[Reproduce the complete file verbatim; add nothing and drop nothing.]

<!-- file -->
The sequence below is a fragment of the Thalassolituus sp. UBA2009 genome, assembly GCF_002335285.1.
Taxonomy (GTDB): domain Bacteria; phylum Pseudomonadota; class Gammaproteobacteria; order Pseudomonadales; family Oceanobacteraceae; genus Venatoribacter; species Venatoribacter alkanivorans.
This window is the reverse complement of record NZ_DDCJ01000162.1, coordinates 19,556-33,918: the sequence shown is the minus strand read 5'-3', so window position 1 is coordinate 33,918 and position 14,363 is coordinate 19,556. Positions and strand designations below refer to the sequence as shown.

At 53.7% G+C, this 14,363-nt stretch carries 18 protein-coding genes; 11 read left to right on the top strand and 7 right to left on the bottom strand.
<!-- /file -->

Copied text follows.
The sequence below is a fragment of the Thalassolituus sp. UBA2009 genome, assembly GCF_002335285.1.
Taxonomy (GTDB): domain Bacteria; phylum Pseudomonadota; class Gammaproteobacteria; order Pseudomonadales; family Oceanobacteraceae; genus Venatoribacter; species Venatoribacter alkanivorans.
This window is the reverse complement of record NZ_DDCJ01000162.1, coordinates 19,556-33,918: the sequence shown is the minus strand read 5'-3', so window position 1 is coordinate 33,918 and position 14,363 is coordinate 19,556. Positions and strand designations below refer to the sequence as shown.

At 53.7% G+C, this 14,363-nt stretch carries 18 protein-coding genes; 11 read left to right on the top strand and 7 right to left on the bottom strand.